Flatbush African Burial Ground
By Glenda Cadogan
GPS coordinates to Eve’s Garden will most likely take you to a specialty store in Midtown Manhattan. Conversely, if you journey to the Flatbush section of Brooklyn and ask for directions to Eve’s Garden you’ll be led to the corner of Bedford and Church Avenues, the site of the sacred African Burial Ground currently at the center of heated opposition between community activists and politicians.
Human remains of Africans and other artifacts discovered in 2001 during an archeological exploration are at the heart of the matter.
Leading the charge against the desecration of the unmarked “slave” cemetery is African Graves Matter (AGM) an organization founded by the late community activist and political aspirant Harriet Hines. Hines, well known for her many social justice projects, died unexpectedly in late April sending shock waves through the activist community. Dr. Jackie Cody, chair of the Education Committee of the National Action Network took over the charge along with AGM Co-Founder Rev. Gregory Seal Livingston.
“The African Burial Ground is a site of great cultural and national significance,” Dr. Cody explained. “It needs to be preserved for the education of our children as well as to honor our ancestors who built this land. To desecrate it will be a grave injustice to our history and our future.”
The community outrage ignited in October of 2020 when then New York City Mayor Bill de Blasio and the area’s former Council member representative Mathieu Eugene announced plans to build a housing complex at the vacant site at 2286 Church Avenue just behind Erasmus Hall High School. The site itself has a colored history. A Jewish School on the property was demolished in 2015 due to structural hazards. This led spiritual skeptics to suggest that desecrated Africans “turning in their graves.”
Superstitious beliefs aside, it is largely agreed that to build anything other than a monument or museum on top of the bones of enslaved Africans is a disgrace of a high seismic magnitude. The ad hoc burial ground is connected to the Flatbush Reformed Church (formerly the Dutch Reformed Church built in 1654) situated one block away, itself a landmark location. According to historians, African progenitors who built the Church were deemed unfit to be buried at its adjacent cemetery with former colonizers and slave holding families the likes of the Vanderbilts, Lefferts and Livingstons. Instead they were discarded “like chicken bones” a block away.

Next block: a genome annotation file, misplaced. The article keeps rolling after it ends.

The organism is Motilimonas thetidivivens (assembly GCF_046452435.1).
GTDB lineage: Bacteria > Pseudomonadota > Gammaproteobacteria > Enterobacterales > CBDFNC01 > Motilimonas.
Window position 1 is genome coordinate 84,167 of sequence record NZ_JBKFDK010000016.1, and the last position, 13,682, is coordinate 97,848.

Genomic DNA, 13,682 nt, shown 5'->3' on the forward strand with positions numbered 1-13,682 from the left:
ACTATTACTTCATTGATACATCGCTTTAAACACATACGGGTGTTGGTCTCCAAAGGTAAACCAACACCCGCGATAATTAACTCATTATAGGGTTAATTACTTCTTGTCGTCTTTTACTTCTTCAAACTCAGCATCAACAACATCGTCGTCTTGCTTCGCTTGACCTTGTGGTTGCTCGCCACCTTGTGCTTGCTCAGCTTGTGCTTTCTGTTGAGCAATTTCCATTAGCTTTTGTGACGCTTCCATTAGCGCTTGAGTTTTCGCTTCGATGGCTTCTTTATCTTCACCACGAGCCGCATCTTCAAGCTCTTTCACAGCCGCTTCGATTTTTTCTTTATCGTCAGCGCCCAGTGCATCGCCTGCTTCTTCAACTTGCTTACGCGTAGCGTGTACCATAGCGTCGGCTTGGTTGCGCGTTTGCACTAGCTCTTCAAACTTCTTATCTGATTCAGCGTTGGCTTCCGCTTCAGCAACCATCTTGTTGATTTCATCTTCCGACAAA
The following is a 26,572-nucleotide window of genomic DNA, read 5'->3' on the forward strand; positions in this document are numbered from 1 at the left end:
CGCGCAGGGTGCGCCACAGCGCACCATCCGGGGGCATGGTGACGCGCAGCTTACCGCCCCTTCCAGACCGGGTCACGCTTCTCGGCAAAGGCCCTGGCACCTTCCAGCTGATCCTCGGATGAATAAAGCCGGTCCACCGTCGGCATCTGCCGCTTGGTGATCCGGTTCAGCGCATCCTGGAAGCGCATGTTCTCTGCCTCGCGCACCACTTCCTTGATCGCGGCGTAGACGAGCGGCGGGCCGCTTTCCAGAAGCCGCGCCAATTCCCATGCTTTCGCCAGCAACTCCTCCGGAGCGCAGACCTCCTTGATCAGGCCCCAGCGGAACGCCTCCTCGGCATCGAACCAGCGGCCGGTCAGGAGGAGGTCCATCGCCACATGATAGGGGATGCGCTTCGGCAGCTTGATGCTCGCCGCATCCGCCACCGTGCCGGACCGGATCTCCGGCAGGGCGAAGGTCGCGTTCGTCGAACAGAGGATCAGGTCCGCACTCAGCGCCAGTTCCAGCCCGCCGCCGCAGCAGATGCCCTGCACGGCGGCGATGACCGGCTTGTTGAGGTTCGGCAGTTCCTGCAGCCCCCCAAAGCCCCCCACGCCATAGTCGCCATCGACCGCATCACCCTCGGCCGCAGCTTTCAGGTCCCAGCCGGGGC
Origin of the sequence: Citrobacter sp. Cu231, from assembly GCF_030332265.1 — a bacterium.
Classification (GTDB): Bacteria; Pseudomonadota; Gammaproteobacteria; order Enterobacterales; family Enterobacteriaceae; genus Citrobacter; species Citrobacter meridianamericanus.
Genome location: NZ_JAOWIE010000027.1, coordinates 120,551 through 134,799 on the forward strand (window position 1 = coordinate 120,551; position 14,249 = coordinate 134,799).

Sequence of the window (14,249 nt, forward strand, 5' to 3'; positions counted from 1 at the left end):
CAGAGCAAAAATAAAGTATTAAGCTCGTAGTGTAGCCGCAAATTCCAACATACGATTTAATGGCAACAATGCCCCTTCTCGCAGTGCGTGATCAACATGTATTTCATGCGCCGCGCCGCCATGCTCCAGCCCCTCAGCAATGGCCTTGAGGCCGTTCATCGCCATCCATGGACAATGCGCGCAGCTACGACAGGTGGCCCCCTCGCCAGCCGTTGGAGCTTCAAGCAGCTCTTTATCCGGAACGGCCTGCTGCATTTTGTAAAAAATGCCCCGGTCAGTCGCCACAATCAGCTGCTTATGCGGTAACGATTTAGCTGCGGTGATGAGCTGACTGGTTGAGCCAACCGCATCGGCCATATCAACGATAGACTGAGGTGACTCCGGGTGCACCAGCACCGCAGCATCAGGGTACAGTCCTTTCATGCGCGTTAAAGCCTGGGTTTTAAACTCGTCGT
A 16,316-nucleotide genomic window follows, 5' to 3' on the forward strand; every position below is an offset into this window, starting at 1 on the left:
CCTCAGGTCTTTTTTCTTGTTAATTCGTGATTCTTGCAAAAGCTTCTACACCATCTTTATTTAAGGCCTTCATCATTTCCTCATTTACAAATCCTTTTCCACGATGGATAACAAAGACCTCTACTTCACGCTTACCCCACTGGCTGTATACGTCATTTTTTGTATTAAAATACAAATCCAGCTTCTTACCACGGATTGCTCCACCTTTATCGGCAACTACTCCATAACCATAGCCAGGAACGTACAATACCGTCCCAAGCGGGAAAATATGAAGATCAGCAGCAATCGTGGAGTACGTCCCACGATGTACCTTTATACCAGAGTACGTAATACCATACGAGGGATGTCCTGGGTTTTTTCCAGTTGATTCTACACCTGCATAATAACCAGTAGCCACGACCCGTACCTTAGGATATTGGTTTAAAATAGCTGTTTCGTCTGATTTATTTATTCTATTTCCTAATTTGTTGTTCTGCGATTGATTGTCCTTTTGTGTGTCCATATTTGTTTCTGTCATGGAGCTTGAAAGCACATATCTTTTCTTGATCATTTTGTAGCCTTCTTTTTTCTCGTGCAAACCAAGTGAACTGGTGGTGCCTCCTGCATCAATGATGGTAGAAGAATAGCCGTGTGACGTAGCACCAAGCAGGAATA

On the invitation of Hines, Rev. Livingston a recent transplant from Chicago, joined the movement (then known as the #1654Coalition). Well versed in community activism in the Windy City, Rev. Livingston propagates an action he calls “redistributing the pain. It was clear that in order for other people to feel what we feel when you disrespect our ancestors, we needed to take some physical action like protests. It’s kind of like the doctor who has to hurt you to help you,” he explained. By that time several other groups were working on saving the site with weekly community clean ups and awareness actions. Rev. Livingston and company turned up the heat by taking to the streets in demonstrations at Brooklyn Borough Hall and in front of the Reformed Church. “I remember one police officer coming up to me and saying, ‘you cannot block Flatbush and Church Avenue. This is one of the busiest intersections in Brooklyn!’ I said to him: That’s exactly why we are here.”
Rev. Livingston, described AGM as being at the “beginning of victory. We successfully blocked the developers from starting any housing construction,
thereby taking hold of the site. But just like getting pregnant is one thing but having the baby is a whole other lifetime, we have a long way to go. We now need to have an all-Black design team come in and construct a monument similar to the one in Manhattan.”
Both sides of the divide are passionate about their arguments for the best development of the site. Some say the proposed affordable housing is a dire need in the area. But to the AGM, preservation of the site goes beyond the obvious. “The journey of Africans in America is an incredible one because we were never supposed to survive,” said Rev. Livingston. “We stand on the shoulders of these Africans who went on before us for centuries. By creating a monument to them we are teaching lessons to our young people so they can see themselves differently. We talk about Black folks always topping the list of negative indicators so one thing a monument such as this does is begin to alter this narrative to show we have the power to respect ourselves because we respect our history. Those bones are sacred.”
The struggle continues and more demonstrations are planned for Brooklyn as efforts to protect sacred African burial sites gain momentum all over the nation. The political support for the cause is coming from US Senator Sherrod Brown and Congresswoman Alma Adams who have tabled bills at the federal level. The African American Burial Grounds Preservation Act is designed to stop the desecration of African burial grounds and cemeteries nationwide by designating them as national sites.
To many, the unknown dark skinned enslaved woman for whom the site is affectionately named is Brooklyn Mitochondrial Eve. She is representative of the grandmothers who picked cotton in the south and the mothers who did the same on the sugarcane plantations in the Caribbean. However, she was not “a slave” as the colonizers would have us believe. But rather, she was quite possibly a queen who was enslaved. And like the great African matriarchs of history she had a heart of gold and a soul. In this way she–like all other Africans interred at 2286 Church Avenue–are reminders that in the struggle for self-determination Black Lives Matter. So too it’s important to remember that Black souls matter. A luta continua!